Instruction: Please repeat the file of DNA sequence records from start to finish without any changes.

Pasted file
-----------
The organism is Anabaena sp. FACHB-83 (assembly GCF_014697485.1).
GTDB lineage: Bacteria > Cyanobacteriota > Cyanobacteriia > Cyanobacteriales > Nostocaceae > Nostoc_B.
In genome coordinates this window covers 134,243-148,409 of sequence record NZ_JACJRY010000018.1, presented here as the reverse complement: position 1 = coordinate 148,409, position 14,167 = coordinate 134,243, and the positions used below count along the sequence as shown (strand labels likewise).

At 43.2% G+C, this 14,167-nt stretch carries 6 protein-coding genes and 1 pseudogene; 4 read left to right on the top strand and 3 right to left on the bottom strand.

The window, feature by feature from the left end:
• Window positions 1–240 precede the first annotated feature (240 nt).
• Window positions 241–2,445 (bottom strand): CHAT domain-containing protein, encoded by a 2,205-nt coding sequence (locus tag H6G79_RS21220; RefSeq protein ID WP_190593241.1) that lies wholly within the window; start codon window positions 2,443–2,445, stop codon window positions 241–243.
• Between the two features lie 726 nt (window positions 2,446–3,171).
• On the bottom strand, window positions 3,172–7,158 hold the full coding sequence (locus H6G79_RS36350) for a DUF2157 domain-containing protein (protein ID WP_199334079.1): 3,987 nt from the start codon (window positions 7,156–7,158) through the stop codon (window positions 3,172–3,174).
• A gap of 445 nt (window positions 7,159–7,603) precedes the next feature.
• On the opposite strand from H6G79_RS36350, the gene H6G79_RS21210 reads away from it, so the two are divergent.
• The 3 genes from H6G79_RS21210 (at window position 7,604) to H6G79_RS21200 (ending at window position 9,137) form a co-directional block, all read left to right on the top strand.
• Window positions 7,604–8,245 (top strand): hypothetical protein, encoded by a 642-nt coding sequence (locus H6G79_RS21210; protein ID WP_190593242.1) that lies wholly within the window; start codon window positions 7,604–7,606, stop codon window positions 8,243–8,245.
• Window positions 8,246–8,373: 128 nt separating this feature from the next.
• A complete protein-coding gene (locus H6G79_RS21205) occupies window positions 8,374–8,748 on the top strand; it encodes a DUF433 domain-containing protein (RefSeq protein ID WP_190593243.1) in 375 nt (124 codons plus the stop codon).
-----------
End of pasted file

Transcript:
The organism is Anabaena sp. FACHB-83 (assembly GCF_014697485.1).
GTDB lineage: Bacteria > Cyanobacteriota > Cyanobacteriia > Cyanobacteriales > Nostocaceae > Nostoc_B.
In genome coordinates this window covers 134,243-148,409 of sequence record NZ_JACJRY010000018.1, presented here as the reverse complement: position 1 = coordinate 148,409, position 14,167 = coordinate 134,243, and the positions used below count along the sequence as shown (strand labels likewise).

At 43.2% G+C, this 14,167-nt stretch carries 6 protein-coding genes and 1 pseudogene; 4 read left to right on the top strand and 3 right to left on the bottom strand.

The window, feature by feature from the left end:
• Window positions 1–240 precede the first annotated feature (240 nt).
• Window positions 241–2,445 (bottom strand): CHAT domain-containing protein, encoded by a 2,205-nt coding sequence (locus tag H6G79_RS21220; RefSeq protein ID WP_190593241.1) that lies wholly within the window; start codon window positions 2,443–2,445, stop codon window positions 241–243.
• Between the two features lie 726 nt (window positions 2,446–3,171).
• On the bottom strand, window positions 3,172–7,158 hold the full coding sequence (locus H6G79_RS36350) for a DUF2157 domain-containing protein (protein ID WP_199334079.1): 3,987 nt from the start codon (window positions 7,156–7,158) through the stop codon (window positions 3,172–3,174).
• A gap of 445 nt (window positions 7,159–7,603) precedes the next feature.
• On the opposite strand from H6G79_RS36350, the gene H6G79_RS21210 reads away from it, so the two are divergent.
• The 3 genes from H6G79_RS21210 (at window position 7,604) to H6G79_RS21200 (ending at window position 9,137) form a co-directional block, all read left to right on the top strand.
• Window positions 7,604–8,245 (top strand): hypothetical protein, encoded by a 642-nt coding sequence (locus H6G79_RS21210; protein ID WP_190593242.1) that lies wholly within the window; start codon window positions 7,604–7,606, stop codon window positions 8,243–8,245.
• Window positions 8,246–8,373: 128 nt separating this feature from the next.
• A complete protein-coding gene (locus H6G79_RS21205) occupies window positions 8,374–8,748 on the top strand; it encodes a DUF433 domain-containing protein (RefSeq protein ID WP_190593243.1) in 375 nt (124 codons plus the stop codon).